I have a name. [inaudible] Hey. [bleep] you. [bleep] The inmates have
been awful today. They taunt me,
they call me names. They call me rookie,
all this stuff. I do find it hard
to show my authority, because I am so young. They look at me as just
a little kid, because I kind of am a little kid. It’s easy to tell the
difference between a rookie CO and an old school CO because
a rookie will come in, he’ll be kind of timid. Might be a little fidgety. Sometimes they have
a little shaky voice. Well, so you can
shake them with loud. What are you doing? Get out of here. They, like, back up. Yeah. We can shake ’em. You’re supposed to test them. See where they’re at. Gotta teach ’em,
like we get taught. These guys are being annoying. Inmates are not allowed
to enter your control because we do have
stuff in there that they can’t get a hold of. Like, the paperwork on there is
kind of sensitive information because those are
state documents. OK. Operating a control
center within a unit– that’s a post you can never,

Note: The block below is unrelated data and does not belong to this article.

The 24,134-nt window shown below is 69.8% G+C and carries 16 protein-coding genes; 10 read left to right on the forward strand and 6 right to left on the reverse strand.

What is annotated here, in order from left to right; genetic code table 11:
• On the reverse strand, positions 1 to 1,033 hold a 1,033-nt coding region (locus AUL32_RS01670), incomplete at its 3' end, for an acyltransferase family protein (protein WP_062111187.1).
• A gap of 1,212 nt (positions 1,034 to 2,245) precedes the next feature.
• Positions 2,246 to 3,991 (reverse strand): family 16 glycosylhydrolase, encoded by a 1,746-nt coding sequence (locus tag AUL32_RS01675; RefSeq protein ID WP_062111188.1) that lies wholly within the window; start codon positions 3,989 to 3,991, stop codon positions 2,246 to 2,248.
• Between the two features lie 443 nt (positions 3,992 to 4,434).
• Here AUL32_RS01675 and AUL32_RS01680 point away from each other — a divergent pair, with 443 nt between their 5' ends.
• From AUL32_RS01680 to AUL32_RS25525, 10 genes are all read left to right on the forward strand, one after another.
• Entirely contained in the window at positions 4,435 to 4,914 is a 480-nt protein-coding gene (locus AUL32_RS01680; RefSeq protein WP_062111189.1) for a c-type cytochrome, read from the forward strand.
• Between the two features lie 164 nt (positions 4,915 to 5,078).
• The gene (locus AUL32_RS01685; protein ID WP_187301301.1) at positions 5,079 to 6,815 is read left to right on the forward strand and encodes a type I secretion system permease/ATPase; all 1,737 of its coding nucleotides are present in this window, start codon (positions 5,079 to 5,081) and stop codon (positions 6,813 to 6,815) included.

ever take for granted. In February of 1980,
New Mexico witnessed one of the most violent prison
riots in American history. A small group of
inmates were able to gain control of the master control. The rioters got
into records, found the names of prison informers. Then the orgy of killing began. It’s sobering, thinking of
the life that was lost here, and how quickly it
can happen again. This one? Or this one? Yeah. Let’s go. We’re helping you
out, doing your job. My control room– a group of inmates just started
going through my paperwork, and I really didn’t
know how to react. I started to panic. Luckily, they didn’t get
into anything dangerous. If you’re a control
center officer, you have to be on
your toes 24/7. If you’re not doing
your job, guess what? You’re going to get fired. Or someone’s not
going home that night. It could have
been a lot worse, but it’s a lesson learned. I just gotta remember that. I can’t let these
guys run over me.